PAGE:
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Matt Shepard

Shep's Take: Losing A Good Man

 
Shep's Take: Losing A Good Man
Posted March 10th, 2014 @ 11:20am

Detroit Lions owner William Clay Ford, Sr. was controversial only in the sense that his franchise rarely won. Those who played and worked for him adored him. 

He was loyal to a fault, which in most businesses has redeeming value, but in sports it's widely viewed as a negative. Unless you're winning of course.

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How is Al Davis perceived? He moved the Raiders from Oakland to Los Angeles, and back to Oakland, but his teams won three Super Bowls. Art Modell moved the beloved Browns to Baltimore a year after they reached the second round of the playoffs in 1994, even though the city approved $175 million worth of stadium renovations. The Ravens later won a world championship, and even though Cleveland has a new team (1999), it's never really been the same. 

Baltimore had previously housed the Colts, but Bob Irsay moved them to Indianapolis in the middle of the night in March of 1984. Bud Adams moved the Oilers to Nashville after the city of Houston paid for renovations to the Astrodome. George Shinn, under sexual assault allegations, moved his Charlotte Hornets to New Orleans, even though there was a rabid fan base supporting the team in Charlotte. 

Two years after reaching the Finals, Norman Green moved the North Stars from perhaps the best hockey state in the nation (Minnesota) to Dallas, and then won the Cup in 1999. Georgia Frontiere took the Rams from L.A. to St. Louis (after a failed attempt to relocate in Baltimore) and won a Super Bowl.

Do those wins and playoff appearances by those teams mean those owners are better than Ford? Shouldn't we take into account that only 10 NFL franchises since 1964 have stayed in the cities they originated? Should we consider that Mr. Ford said NO to seat licensing at Ford Field, or that he paid 49% of the cost for the stadium and then helped solicit 75% of private investment to build that state-of-the-art facility?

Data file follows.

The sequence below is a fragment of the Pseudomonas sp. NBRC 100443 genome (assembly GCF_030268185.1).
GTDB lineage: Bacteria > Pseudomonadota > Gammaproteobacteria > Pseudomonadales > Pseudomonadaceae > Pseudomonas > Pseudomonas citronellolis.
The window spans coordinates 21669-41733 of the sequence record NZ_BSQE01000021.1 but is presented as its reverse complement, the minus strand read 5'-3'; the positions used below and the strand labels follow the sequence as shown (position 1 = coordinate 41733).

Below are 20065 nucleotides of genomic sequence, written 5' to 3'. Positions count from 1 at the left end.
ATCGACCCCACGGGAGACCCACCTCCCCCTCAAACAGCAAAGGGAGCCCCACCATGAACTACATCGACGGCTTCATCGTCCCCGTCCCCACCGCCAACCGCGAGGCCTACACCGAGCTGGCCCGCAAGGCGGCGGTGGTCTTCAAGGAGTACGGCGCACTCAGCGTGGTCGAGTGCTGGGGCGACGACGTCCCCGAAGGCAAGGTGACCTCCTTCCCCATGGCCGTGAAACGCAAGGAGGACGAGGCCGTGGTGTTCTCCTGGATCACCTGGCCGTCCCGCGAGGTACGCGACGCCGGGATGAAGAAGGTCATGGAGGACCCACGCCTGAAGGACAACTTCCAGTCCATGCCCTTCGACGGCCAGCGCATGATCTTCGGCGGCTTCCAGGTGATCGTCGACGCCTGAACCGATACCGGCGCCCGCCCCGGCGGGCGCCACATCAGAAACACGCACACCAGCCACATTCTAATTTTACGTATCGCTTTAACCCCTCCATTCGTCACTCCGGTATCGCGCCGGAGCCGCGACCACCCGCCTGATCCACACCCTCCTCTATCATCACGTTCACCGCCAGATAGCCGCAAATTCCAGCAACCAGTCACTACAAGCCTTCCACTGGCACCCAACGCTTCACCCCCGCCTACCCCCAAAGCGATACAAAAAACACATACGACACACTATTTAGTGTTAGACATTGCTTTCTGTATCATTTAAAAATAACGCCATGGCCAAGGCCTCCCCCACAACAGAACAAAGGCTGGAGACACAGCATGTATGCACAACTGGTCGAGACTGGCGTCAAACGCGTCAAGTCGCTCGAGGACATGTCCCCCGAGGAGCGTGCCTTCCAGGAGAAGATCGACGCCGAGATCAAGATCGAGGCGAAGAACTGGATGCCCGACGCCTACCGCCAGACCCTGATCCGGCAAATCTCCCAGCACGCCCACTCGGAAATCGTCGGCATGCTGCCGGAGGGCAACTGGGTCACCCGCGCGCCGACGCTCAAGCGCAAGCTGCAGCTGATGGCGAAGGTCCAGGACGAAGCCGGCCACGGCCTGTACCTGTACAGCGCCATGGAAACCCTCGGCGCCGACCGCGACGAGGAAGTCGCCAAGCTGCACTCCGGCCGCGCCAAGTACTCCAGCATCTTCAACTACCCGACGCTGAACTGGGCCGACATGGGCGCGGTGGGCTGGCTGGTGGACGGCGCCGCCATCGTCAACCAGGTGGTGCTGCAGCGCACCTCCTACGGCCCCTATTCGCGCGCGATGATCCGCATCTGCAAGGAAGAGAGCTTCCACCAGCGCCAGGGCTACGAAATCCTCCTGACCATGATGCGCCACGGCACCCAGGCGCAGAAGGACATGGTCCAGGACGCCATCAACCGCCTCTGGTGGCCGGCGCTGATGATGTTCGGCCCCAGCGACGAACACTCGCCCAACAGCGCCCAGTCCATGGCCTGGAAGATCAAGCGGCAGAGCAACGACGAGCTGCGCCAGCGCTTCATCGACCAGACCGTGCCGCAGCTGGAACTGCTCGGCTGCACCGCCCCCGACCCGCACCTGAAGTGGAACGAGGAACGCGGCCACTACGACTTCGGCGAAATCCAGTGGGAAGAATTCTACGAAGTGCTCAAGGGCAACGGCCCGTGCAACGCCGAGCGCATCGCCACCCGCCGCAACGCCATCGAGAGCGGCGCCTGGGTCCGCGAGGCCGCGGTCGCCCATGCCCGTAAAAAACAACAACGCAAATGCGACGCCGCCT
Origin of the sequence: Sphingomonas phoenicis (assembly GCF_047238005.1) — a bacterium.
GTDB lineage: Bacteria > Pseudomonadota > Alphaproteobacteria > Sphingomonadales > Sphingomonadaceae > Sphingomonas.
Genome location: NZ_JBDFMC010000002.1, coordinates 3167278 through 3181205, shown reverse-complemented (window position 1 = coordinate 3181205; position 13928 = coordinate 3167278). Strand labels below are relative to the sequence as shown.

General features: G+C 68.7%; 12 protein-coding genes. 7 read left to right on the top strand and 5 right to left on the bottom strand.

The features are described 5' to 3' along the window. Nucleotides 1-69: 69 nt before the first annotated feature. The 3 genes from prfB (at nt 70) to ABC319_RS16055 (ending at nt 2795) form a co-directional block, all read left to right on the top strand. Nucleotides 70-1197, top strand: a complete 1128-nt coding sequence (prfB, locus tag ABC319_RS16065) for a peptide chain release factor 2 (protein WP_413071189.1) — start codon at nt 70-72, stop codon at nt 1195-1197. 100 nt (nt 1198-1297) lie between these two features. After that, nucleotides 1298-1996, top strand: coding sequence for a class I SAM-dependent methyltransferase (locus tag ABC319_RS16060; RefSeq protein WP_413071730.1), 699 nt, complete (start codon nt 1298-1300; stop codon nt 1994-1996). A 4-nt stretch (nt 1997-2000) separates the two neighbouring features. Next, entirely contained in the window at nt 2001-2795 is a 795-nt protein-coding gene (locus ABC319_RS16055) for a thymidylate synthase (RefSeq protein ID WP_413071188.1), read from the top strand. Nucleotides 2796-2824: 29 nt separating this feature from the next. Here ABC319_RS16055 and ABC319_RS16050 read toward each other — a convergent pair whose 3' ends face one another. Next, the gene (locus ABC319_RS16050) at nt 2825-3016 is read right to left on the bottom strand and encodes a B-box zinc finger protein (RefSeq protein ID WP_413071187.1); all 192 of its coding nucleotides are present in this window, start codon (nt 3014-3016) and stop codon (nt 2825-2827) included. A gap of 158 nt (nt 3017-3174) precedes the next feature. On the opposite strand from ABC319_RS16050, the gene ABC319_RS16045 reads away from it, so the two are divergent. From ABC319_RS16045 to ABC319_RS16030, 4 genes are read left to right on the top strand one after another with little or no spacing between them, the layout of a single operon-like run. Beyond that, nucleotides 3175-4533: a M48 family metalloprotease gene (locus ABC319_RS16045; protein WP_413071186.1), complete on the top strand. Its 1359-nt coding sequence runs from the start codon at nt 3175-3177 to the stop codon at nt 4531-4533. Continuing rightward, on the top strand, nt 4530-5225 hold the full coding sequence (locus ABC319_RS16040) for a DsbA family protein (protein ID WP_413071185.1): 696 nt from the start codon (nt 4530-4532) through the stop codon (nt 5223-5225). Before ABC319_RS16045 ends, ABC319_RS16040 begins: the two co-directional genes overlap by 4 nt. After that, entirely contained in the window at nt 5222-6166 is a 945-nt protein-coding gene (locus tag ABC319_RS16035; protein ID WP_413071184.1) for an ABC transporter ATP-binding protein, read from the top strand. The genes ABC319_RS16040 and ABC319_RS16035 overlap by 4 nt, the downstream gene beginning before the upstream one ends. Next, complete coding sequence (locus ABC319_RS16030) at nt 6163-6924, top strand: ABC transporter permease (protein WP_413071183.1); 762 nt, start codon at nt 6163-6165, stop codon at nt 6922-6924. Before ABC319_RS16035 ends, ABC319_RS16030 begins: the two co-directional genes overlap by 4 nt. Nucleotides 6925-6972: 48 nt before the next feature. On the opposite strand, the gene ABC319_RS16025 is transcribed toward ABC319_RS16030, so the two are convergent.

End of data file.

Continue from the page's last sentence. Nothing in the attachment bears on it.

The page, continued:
As much as I respect Mike Ilitch, he's asking for 58% of public funding for the new Detroit Red Wings stadium. He received 38% of the cost for Comerica Park, which isn't a lot. Unless you compare that to Bill Davidson, who paid for the Palace with his own funds.

It's glossed over because Ilitch's teams win. Look past that, Ilitch has greatly helped the city of Detroit with his teams and other ventures both financially and spiritually.

Ford has stood for Detroit when others ran from it. He protected the Thanksgiving Day game and contributed millions to organizations in need. His team may have never won, but William Clay Ford was a winner in life and I hope that counts for something.

[PODCAST] Charlie Sanders
Shep talks to Charlie Sanders, former Detroit Lions TE and NFL Hall of Fame member, about the passing of William Clay Ford Sr, his loyalty as an owner and how the ownership of the team might change in the future.

[PODCAST] Curt Sylvester
Shep talks to Curt Sylvester, longtime beat writer for the Detroit Free Press, about the death of William Clay Ford Sr, his legacy as the owner of the Detroit Lions and some key decisions that shaped the franchise.

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